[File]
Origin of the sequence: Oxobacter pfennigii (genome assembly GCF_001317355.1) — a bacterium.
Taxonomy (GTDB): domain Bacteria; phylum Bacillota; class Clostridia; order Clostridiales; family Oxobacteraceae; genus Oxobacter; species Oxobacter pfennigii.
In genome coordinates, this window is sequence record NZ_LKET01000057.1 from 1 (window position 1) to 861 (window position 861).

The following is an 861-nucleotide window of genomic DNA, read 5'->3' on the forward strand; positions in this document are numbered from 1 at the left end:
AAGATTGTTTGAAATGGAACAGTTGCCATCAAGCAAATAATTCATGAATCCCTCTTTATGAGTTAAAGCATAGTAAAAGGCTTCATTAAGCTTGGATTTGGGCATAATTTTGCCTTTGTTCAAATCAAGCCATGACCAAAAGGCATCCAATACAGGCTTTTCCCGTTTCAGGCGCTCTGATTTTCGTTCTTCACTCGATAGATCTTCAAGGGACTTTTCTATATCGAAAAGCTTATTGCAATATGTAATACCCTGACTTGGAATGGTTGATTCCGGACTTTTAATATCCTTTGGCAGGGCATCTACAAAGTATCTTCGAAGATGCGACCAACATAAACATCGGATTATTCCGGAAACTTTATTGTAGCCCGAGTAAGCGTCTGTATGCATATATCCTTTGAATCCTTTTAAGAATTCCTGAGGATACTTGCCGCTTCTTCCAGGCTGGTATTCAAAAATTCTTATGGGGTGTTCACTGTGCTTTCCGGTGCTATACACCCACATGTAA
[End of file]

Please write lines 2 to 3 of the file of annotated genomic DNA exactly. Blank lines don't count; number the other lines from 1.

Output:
Taxonomy (GTDB): domain Bacteria; phylum Bacillota; class Clostridia; order Clostridiales; family Oxobacteraceae; genus Oxobacter; species Oxobacter pfennigii.
In genome coordinates, this window is sequence record NZ_LKET01000057.1 from 1 (window position 1) to 861 (window position 861).